Leishmania tropica belong to a large group of flagellated protozoa that live intracellularly in macrophages in skin tissue and require the host change between sand fly or butterfly mosquito and vertebrates for their distribution. They are the cause of cutaneous leishmaniasis, also known as an oriental bump, which is mainly found in southern Europe and in Asian countries. The protozoa know how to survive phagocytosis when they penetrate the bloodstream and how to multiply intracellularly in macrophages in the blood.
The flagellated protozoa Leishmania tropica form a subspecies of the genus Leishmania and are also known as Hemoflagellates designated. They need a host change between humans or other vertebrates and the sand fly (Phlebotomus) or the butterfly mosquito (Nematocera) for their distribution.
With the change of host, there is always a change between the flagellated (promastigote) and the non-flagellated (amastigote) form of the pathogen. Promastigote pathogens mature in the infected mosquito and use their flagella to actively move to the mosquito's biting apparatus. When the mosquito bites a blood vessel in humans or another host animal, the flagellated pathogens get into the surrounding tissue. They are recognized as hostile by the immune system and are therefore phagocytosed by polymorphic neutrophils (PMN).
Leishmania tropica survive phagocytosis and are initially protected intracellularly. Their actual host cells, the macrophages, reach them after apoptosis of the PMN and renewed phagocytosis - in this case by macrophages. They transform into the amastigote form intracellularly within the macrophages and can multiply through division.
After the pathogen has been released again in the blood, a non-infected or an already infected mosquito can take up pathogens through its proboscis, which are converted back into the amastigote form in the mosquito, so that the cycle is closed.
Leishmania tropica is particularly widespread in countries in West and Central Asia. Endemic occurrences are found in a strip from Turkey to Pakistan, in parts of India, in Greece and in some areas of North Africa. The parasite is only infectious if it is introduced directly into the bloodstream in the flagellated form. The infection occurs naturally through the bite of infected sand or butterfly mosquitoes.
The pathogens are located in the mosquito in the immediate vicinity of the mosquito's suction apparatus. They are washed out with the anticoagulation secretion that the mosquito expels into the stab wound to prevent blood clotting and transported directly into the surrounding tissue. In the tissue, they are captured and phagocytosed by the first wave of immune defense against pathogens, the polymorphic neutrophils, but to a large extent they know how to survive phagocytosis because they produce chemokines that prevent the PMN from releasing their proteolytic substances .
In addition, the flagellated form of the pathogen is able to secrete chemokines, which suppress certain chemokines in neutrophils, which normally also attract other leukocytes such as monocytes and NK cells. By releasing an enzyme that increases the mean survival time of neutrophils from normally a few hours to two to three days, the pathogens can “wait” for macrophages, their final host cells, to appear.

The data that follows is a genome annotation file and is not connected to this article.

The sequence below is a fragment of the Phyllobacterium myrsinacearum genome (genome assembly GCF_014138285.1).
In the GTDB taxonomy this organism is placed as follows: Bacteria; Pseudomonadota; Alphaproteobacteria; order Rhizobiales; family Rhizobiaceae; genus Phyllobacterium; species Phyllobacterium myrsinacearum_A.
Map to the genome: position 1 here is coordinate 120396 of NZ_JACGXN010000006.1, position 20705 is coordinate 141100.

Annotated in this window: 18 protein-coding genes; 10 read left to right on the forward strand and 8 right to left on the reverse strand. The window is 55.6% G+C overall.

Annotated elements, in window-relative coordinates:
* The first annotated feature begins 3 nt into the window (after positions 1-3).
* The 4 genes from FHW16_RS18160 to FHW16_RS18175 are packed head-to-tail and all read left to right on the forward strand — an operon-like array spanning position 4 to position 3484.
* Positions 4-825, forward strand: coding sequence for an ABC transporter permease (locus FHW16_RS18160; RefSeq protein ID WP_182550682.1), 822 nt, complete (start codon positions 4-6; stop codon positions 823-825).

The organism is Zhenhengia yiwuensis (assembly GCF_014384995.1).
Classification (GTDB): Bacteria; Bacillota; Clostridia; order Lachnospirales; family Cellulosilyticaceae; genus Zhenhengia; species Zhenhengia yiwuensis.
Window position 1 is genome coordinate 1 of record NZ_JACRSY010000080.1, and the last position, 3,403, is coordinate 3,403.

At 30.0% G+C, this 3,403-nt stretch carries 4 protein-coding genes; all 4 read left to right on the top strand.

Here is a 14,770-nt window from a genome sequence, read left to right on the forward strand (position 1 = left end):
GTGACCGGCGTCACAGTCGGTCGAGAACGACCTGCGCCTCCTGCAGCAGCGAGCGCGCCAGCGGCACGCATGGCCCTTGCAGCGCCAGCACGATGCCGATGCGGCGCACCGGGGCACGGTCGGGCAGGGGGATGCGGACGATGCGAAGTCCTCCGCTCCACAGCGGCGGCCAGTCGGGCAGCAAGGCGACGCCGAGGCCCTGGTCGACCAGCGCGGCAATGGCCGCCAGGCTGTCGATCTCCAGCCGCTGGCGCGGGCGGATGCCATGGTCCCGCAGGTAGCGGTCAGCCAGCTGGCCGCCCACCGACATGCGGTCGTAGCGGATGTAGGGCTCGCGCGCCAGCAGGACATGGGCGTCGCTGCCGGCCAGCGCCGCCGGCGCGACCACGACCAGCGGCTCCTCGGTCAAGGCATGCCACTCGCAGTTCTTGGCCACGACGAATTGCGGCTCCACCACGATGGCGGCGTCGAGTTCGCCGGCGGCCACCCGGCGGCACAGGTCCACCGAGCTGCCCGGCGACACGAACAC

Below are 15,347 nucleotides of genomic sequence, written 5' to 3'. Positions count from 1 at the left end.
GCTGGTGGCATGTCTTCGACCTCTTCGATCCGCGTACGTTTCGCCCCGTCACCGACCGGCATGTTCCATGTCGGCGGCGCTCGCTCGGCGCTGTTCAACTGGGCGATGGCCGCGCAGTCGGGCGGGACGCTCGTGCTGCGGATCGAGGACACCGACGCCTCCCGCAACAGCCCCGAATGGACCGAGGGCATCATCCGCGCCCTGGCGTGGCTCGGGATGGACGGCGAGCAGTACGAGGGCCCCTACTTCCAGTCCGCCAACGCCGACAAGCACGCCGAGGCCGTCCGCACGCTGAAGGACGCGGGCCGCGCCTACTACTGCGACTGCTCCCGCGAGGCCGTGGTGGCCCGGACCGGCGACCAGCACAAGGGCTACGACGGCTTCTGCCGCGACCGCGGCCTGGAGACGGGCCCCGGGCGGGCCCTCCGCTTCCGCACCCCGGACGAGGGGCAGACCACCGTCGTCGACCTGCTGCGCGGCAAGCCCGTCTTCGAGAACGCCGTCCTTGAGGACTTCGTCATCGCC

They actively support their host granulocytes in the release of chemokines that attract macrophages. Apoptosis, the programmed and ordered cell death of the PMN, stimulates the macrophages to phagocytosis of the apoptotic cells without releasing their proteolytic substances. The amastigotic Leishmania tropica can thus be absorbed by the macrophages together with the fragments of the granulocytes undamaged and undetected and are now intracellularly safe, so to speak. In the macrophages, the pathogens change from the promastigote to the amastigote form and multiply through cell division.
Leishmania tropica causes a cutaneous form of leishmaniasis. The pathogen is transferred to the skin tissue through the bite of an infected sand fly, so that the symptoms of the disease show up after an incubation period of two to eight months on average. In exceptional cases, the incubation period can be considerably longer, up to several years.
Leishmaniasis tropica leads to dry, keratinized skin bumps that are painless and do not itch. If left untreated, the skin bumps usually heal on their own after 6 to 15 months, but sometimes leave behind disfiguring scars. Once the disease has healed, there is usually lifelong immunity.
In rare cases, recurrent (recurring) cutaneous leishmaniasis can occur after one to 15 years. The recurrent form of the disease usually manifests itself in multiple papules, which slowly enlarge at the irregular edges and slowly keratinize and heal from the center. There are relatively few pathogens in the papules. In contrast to visceral forms of the disease (which affect the intestines), cutaneous leishmaniasis tropica is usually more harmless, but usually leaves behind unsightly scars.
Few systemically acting antibiotics and also a locally applied antibiotic are available for treatment. Neither vaccination nor other direct preventive measures to prevent infection are non-existent. The best protection is to use a mosquito net at night in vulnerable areas and apply mosquito repellent during the day.